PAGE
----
“The fear of you and the dread of you shall be upon every beast of the earth and upon every fowl of the air; upon all that moveth upon the earth and upon all the fishes of the sea. Into your hands they are delivered. Every moving thing that liveth shall be meat for you. " (Genesis IX 2-3)
Remembering desiring imagining feeling: how deeply is one seen as self-deceived?
Of mute creatures confined in hide and flesh to moo and bellow, low and moan; one outstanding for scruffiness, another for proud command, for warmth and tenderness, for kindness, for a strange scent, for japery or unsociable waywardness, for sudden rage:
What record is there of their herded passing, what tale of traversal on the soil? What voice can tell off the various ways in which one loved and was loved, one knew and was known?
Loved perhaps for many reasons, but lives brought forth, nurtured and sustained for the rich red meat to be stripped from their great frames and for the hides that cover them: these to be scoured and tanned to remove the tufty fur which so resembles the stubble ground of harvest fields where these same cattle once grazed.
Patient and enduring, nuzzling slowly, sociable with their dense drizzling noses, herded hither and thither as the convenience of the little killer-men dictate, so to wander in groups gathering and dispersing, each impressive volume on broad hooved feet, miring up the hock, sinking firmly in the mud then ambling slowly to higher ground, a particular tuft of straw perceived dimply through white-lashed eye; Up to where the red-gold sun warms through the thick hide, wandering ponderously up to there with grunt and moo and sidewise nudge of herd-mate, strange old friend. And on the crest of the rise, a cooling breeze, cool of evening bring acrid scent of plop and sweet of still warm grass and buzz of blowing fly. Forbearing in these modest happinesses which great bulk and time afford. And pleasantly ignorant of prod and truck and chute and electrode and of knife which shall end in a moment of overwhelming knowingness an idyll on the land.
A long social history of them who stretch existence in this slow way of idle days, unknowing servitude but obedient to the longer strand of time which is measured by winter hay on hard ground and by tender grasses returning, measured by time in thee winds and rain on broad fields and in the crowded dark of barns, lowering in the comfortable warmth of fellowness. There high in the dark eaves live the flickering swallows dim above them, darting down and near them, a trivial enigma, uninteresting omen.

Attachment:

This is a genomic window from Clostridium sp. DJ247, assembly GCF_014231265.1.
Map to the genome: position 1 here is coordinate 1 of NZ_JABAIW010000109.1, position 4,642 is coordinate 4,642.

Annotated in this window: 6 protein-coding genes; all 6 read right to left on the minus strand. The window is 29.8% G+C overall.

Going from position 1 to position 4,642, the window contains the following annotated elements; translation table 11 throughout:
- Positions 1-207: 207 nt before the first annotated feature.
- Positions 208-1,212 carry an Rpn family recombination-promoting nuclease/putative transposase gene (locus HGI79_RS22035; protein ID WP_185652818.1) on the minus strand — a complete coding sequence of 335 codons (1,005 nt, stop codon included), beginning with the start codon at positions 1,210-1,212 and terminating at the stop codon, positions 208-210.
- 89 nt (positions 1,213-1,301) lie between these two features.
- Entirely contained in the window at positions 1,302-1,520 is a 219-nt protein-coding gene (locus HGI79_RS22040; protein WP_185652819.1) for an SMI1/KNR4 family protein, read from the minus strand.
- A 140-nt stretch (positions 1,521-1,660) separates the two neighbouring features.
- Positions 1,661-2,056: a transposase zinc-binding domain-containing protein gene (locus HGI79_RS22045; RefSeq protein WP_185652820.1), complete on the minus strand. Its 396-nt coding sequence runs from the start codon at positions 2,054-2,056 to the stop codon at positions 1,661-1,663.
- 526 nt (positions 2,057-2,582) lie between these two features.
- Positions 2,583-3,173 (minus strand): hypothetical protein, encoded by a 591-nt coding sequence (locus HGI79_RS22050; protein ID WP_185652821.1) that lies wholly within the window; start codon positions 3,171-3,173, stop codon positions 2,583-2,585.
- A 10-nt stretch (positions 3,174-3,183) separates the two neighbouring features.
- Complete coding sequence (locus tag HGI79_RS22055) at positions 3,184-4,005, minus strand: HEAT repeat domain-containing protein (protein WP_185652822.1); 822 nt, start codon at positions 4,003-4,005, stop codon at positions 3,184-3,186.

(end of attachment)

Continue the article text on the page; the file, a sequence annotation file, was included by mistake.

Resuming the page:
Though no longer to kick up heels, no longer to flip and flap and roll in clover, nor nudge up close to the great beloved warmth and delve beneath it, there in the best of dark to suck and taste the smooth sweet white flow of sustenance, of milk and love. Gravid now, ponderous and slow-moving, ruminant, measuring in time and slow herd drift the distances between the broad rolling earth and the flocks of pinkish clouds drifting likewise in the sky. Vast satisfaction there in the heavy factuality of that.
But looking to the eye screwing sky-ward in the socket, head slinging back and up, when fear like a cork-screw shall twist out placid sense. What, in warmth was so pleasantly enjoyed: green sour chewing cud or squish in hoof-wide ponds while wandering through rain which dripped off matted flanks, what can prepare for the onslaught of horror impossible to resist, that splits the skull in two like an axe-edge crashing down between the eyes.
If there is a wind that can take from the body its spirit, does it carry the metal-sharp imminent scent flashing down at them and bring terrible shock to their patient gentle days that have never known its like? Then suddenly aware of all this rolling time as a cruel deception, masking the sordid brutal nature lying on the far side of the enclosed fences where their wanderings stopped. Does this sudden knowing kill as surely as the night to follow?
Sense merged so deeply in this monumental meat and bone, slow to move in this frame adapted to al life of lengthy increase, perambulating interest, disgruntlement and occasional bumbling panic; all life as if there were a measure according to that pace, assumed at the end a certain visionary quality even as it is stripped away.
As if all those afternoons in sun and those morning plodding through mist leaving hoof-prints in the dew, those warm, earth-bound smells of fellowship in the cold of darkest night, all stop. They hover as if there had been a meaning which does not apply to present circumstances. All are now the view of Paradise seen from Hell, blinding in their unity.
When I was living next door to the wonderful artist and photographer, Liza Matthews, she was taking many photos of cattle in the nearby pastures. I wrote this to accompany a portfolio of those pictures.
Which leads to:
Couperin: Lecon de Tenebres 3